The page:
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Oil through the worse?

Opec cut, shale grew, stocks fell, demand soared, prices rose and balance—the oil market's magic word—drew near

The year started with gloom about the never-ending oil glut. It ended with forecasts for surging prices and an imminent rebalancing.

That last word—rebalancing—was ubiquitous in 2017. Everyone wanted it. Many predicted it. Opec obsessed about it, and found a metric to measure its progress: OECD stocks. Taming that beast, by bringing the inventory back down to the five-year average, was the group's goal. They had some success. In January, the surplus stood at 318m barrels; in October, 170m.

Supply management was a crucial force. For oil markets, 2017 began on 10 December 2016, when Opec and a host of other producers, led by Russia, agreed to cut 1.8m barrels a day from supply.

Doubts followed immediately. The cutters had opened the taps in the run-up to the deal, maxing out before the quotas took effect at the start of 2017. Few expected Moscow to honour its pledge. But deliver Russia did; by October it had slightly exceeded the 300,000 b/d it promised to remove.

Opec's performance was surprising. Thanks to heavier-than-promised cutting from Saudi Arabia and involuntary output losses in Venezuela, compliance with quotas through the year was tighter than after any previous Opec deal. Despite the rivalries within the group—and in 2017, these surfaced across the Gulf—producers largely toed their quota line.

Some help arrived from America. Resilient as the country's tight oil producers proved to be, output didn't bounce quite as high in 2017 as some predicted. After falling in 2016, oil production rose—the Department of Energy expected it to end the year at 9.3m b/d. But that addition, of 385,000 b/d, didn't overwhelm global balances, even if US stocks remained high and American exports grew steadily.

Demand did its share of the rebalancing too, especially in the year's second half. In December, the International Energy Agency had predicted the world would consume 1.3m b/d more oil in 2017. By October, its number was 1.6m. Cheap oil even perked up areas the oil market had largely written off, like Europe. Fuel consumption in the US roared ahead. Stories of drivers swapping their battery vehicles for gas-guzzlers did the rounds. For veteran oil watchers, this was no surprise. Oil was just going through another turn of its ageless cycle, and economic laws of supply and demand were doing their thing.

Clearly, consumers hadn't read the memo about oil's demise. Their renewed thirst sat awkwardly with the industry's other fixation in 2017: the onset of electric vehicles. Better batteries, longer ranges, cheaper models—a week didn't pass without news of oil's big threat. The industry suffered some cognitive dissonance.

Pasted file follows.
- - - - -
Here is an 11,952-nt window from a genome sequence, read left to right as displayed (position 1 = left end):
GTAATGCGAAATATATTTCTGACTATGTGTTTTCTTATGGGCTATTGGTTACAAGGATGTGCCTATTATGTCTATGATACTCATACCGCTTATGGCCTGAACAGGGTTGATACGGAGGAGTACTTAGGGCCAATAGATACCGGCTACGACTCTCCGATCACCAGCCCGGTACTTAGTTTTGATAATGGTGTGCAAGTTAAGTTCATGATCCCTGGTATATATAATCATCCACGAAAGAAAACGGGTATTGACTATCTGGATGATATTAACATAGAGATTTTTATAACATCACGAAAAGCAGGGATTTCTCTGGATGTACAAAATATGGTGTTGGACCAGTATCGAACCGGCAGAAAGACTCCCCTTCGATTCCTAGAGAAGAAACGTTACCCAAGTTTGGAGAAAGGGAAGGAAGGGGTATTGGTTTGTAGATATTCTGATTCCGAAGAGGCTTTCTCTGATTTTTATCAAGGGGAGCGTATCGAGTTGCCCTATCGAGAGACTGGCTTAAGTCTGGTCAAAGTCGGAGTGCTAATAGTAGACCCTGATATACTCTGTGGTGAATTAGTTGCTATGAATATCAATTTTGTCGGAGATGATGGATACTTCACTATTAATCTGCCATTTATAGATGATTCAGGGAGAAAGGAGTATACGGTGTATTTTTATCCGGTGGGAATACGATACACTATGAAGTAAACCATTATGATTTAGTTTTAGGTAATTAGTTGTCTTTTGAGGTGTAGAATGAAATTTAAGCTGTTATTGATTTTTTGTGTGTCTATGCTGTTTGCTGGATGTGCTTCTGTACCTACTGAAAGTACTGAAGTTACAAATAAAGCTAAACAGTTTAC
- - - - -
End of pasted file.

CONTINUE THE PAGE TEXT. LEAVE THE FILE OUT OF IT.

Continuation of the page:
No major could ignore the phenomenon in its forecast. All fretted over its impact. Few endorsed the change. Shell came closest, saying it would roll out charging points in Europe after buying a provider. Its boss, Ben van Beurden, said his next car would be electric.

But older forces—like weather and politics—were behind the market's shift as the year wore on. The move looked unmistakably bullish: the six-month futures curve changed from contango to backwardation. The rally started in the summer, when reports surfaced that Saudi Arabia would start cutting exports, especially to the US, and not just production. It gained steam in August when hurricanes temporarily knocked out some Gulf of Mexico production.

The tailwind behind prices strengthened after Iraqi Kurdistan's fated independence referendum in September. Within weeks, Iraqi federal forces had advanced to the region and recaptured all territory Kurdish Peshmerga had gained since 2014. Kurdish dreams of independence were quashed. Control over its oil sector was lost. Exports from northern Iraq ceased, then resumed, then their volume bumped up and down.

In November came Mohammed bin Salman's purges in Saudi Arabia: a startling consolidation of power. Houthi rebels fired a missile towards Riyadh airport. The kingdom seemed to go on a war footing, accusing Iran and even Hezbollah of orchestrating the attack. Oil prices rose towards $65/b. The geopolitical-risk premium, it seemed, was back.

It was part of a marked shift in sentiment. By Q4, many banks had raised their price forecasts for 2018. The talk was of a "supply gap", as demand outpaced the production available from an industry still nervous about spending money. Wall Street had tired of bankrolling tight oil's profligates, said some. No sooner had the phrase "lower for longer" become an industry cliché than the price seemed to be climbing out of its trough.

But dangers were visible. As the November 2017 Opec meeting neared, the market baked in an extension to the cuts. It seemed probable—and probably necessary—for the group to keep cutting. But it wasn't a dead cert and nor was another year of quota discipline. By late 2017, Russia, Kazakhstan, Iraq and others in the deal were already talking of more output next year. Shale oil producers, after putting their businesses on a more stable footing, seemed to be poised, awaiting the right price signal. The tighter, jumpier market of late 2017, and forecasts of $70 oil, came with flashing neon lights.

This article is part of Outlook 2018, our annual book looking at energy market trends for the year ahead. To purchase a copy, click here

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